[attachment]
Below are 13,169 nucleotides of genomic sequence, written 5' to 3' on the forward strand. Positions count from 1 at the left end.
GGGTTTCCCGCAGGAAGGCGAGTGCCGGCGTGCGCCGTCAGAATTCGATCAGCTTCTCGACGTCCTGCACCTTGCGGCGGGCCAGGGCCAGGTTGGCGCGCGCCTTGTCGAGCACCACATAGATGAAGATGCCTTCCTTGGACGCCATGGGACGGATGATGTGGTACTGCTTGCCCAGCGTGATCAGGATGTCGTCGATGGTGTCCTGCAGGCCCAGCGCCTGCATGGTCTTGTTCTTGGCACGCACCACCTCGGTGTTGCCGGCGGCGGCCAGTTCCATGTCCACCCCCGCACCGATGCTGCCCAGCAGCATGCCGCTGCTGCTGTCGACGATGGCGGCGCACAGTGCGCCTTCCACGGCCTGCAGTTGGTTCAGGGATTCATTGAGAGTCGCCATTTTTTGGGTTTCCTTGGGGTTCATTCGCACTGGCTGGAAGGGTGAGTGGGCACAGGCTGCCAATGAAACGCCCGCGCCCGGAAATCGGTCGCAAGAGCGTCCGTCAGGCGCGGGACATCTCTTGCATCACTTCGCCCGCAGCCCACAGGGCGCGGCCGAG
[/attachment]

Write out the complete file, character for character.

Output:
Below are 13,169 nucleotides of genomic sequence, written 5' to 3' on the forward strand. Positions count from 1 at the left end.
GGGTTTCCCGCAGGAAGGCGAGTGCCGGCGTGCGCCGTCAGAATTCGATCAGCTTCTCGACGTCCTGCACCTTGCGGCGGGCCAGGGCCAGGTTGGCGCGCGCCTTGTCGAGCACCACATAGATGAAGATGCCTTCCTTGGACGCCATGGGACGGATGATGTGGTACTGCTTGCCCAGCGTGATCAGGATGTCGTCGATGGTGTCCTGCAGGCCCAGCGCCTGCATGGTCTTGTTCTTGGCACGCACCACCTCGGTGTTGCCGGCGGCGGCCAGTTCCATGTCCACCCCCGCACCGATGCTGCCCAGCAGCATGCCGCTGCTGCTGTCGACGATGGCGGCGCACAGTGCGCCTTCCACGGCCTGCAGTTGGTTCAGGGATTCATTGAGAGTCGCCATTTTTTGGGTTTCCTTGGGGTTCATTCGCACTGGCTGGAAGGGTGAGTGGGCACAGGCTGCCAATGAAACGCCCGCGCCCGGAAATCGGTCGCAAGAGCGTCCGTCAGGCGCGGGACATCTCTTGCATCACTTCGCCCGCAGCCCACAGGGCGCGGCCGAG